Adapting Nineteenth-Century France

Adapting Nineteenth-Century France: Literature in Film, Theatre, Television, Radio and Print

Copyright Date: 2013
Edition: 1
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  • Book Info
    Adapting Nineteenth-Century France
    Book Description:

    This book focuses on adaptations in and of nineteenth-century France, assessing the reworking of Emile Zola in radio, Honoré de Balzac in silent cinema, Gustave Flaubert in contemporary fiction, Victor Hugo in musical theatre, Guy de Maupassant in television and Jules Verne in sound film.

    eISBN: 978-0-7083-2595-7
    Subjects: Language & Literature

Table of Contents

  1. Front Matter
    (pp. i-iv)
  2. Table of Contents
    (pp. v-vi)
  3. Series Editors’ Preface
    (pp. vii-viii)
  4. Acknowledgements
    (pp. ix-x)
    Kate Griffiths and Andrew Watts
  5. Introduction
    (pp. 1-16)

    The french nineteenth century and its cultural products have long fascinated those who adapt. adaptation, as a cultural phenomenon, is key to the artistic life of this era, characterised as it is by cross-media/genre dialogues as novels, plays, operas and paintings nourish each other adaptively. Zola’sNana(1880) offers a powerful case in point. the novel mocks, in adapted form, the operettas of offenbach (La Belle Hélèneis recalled in Nana’s abysmalLa Blonde Vénus). it is comparably indebted to the painting of its heroine done by edouard Manet in the winter of 1876, based on nana’s brief appearance in...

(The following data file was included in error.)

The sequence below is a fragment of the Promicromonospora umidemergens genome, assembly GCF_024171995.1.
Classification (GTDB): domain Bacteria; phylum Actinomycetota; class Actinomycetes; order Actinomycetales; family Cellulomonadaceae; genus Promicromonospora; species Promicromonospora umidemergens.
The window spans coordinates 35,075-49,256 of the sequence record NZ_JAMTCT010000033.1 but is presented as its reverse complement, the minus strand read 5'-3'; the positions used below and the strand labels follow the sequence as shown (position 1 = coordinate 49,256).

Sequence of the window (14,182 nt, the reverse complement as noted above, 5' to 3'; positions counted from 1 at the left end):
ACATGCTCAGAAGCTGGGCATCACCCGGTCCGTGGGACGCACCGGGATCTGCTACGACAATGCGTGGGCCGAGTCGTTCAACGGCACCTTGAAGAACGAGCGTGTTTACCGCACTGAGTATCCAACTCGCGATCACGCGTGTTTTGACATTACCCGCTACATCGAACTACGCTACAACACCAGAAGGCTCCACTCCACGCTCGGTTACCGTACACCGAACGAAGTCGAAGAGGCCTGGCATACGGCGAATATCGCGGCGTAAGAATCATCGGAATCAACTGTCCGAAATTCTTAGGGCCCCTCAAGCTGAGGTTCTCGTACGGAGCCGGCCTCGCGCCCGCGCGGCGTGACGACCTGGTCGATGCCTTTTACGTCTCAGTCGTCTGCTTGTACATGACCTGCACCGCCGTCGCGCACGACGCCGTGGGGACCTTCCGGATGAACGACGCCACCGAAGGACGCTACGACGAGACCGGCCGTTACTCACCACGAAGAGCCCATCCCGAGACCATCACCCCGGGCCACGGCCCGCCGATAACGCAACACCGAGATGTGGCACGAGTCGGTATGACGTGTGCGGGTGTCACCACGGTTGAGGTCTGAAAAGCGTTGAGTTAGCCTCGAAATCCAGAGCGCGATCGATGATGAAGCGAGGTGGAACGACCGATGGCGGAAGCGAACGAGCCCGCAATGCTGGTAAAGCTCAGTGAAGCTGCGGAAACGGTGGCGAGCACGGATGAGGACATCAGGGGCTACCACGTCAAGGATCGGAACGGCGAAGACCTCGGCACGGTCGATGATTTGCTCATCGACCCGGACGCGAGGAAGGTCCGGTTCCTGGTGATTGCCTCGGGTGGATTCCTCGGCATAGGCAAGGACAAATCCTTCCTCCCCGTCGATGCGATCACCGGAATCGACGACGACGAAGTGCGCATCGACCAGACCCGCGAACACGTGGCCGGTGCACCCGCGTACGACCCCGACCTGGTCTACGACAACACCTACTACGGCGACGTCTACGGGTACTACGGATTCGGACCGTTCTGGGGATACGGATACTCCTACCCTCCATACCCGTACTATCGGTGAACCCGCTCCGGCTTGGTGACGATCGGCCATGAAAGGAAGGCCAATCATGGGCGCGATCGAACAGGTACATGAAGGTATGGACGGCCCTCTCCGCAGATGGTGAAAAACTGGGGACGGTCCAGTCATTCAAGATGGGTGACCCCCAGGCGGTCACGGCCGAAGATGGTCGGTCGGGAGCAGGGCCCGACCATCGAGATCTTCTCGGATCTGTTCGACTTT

6. Chapter One Labyrinths of Voices: Emile Zola, Germinal and Radio
    (pp. 17-46)

    The critical silence surrounding the adaptation of emile Zola to radio is deafening.¹ it does not stem from a paucity of adaptations of the author in radio.² Rather, this silence is the result of two factors. First, the discipline of adaptation studies has tended to ignore radio as an adaptive medium.³ Secondly, Zola, an author who famously privileges the visual in his attempt to make us ‘see’ reality, does not appear suited to a purely aural medium that is, in the words of andrew crisell, ‘blind’.⁴ However, using two BBC radio adaptations ofGerminalwritten by david hopkins and diana...

  7. Chapter Two Diamond Thieves and Gold Diggers: Balzac, Silent Cinema and the Spoils of Adaptation
    (pp. 47-79)

    As Jacques Rivette’sNe Touchez pas la hachereaffirmed in 2007, cinematographers continue to profit from the textual riches ofLa Comédie humaine. however, while present-day filmmakers remain fascinated by Balzac, no period in the history of cinema has shown greater enthusiasm for his work than the silent era. Between 1906 and the onset of sound film in 1927, at least eighty-two silent adaptations of Balzac were either produced or planned. 1 these european and american films include adaptations ofLa Peau de chagrin, Le Colonel Chabert , La Duchesse de LangeaisandLe Père Goriot. silent filmmakers also reinterpreted...

  8. Chapter Three Fragmented Fictions: Time, Textual Memory and the (Re) Writing of Madame Bovary
    (pp. 80-113)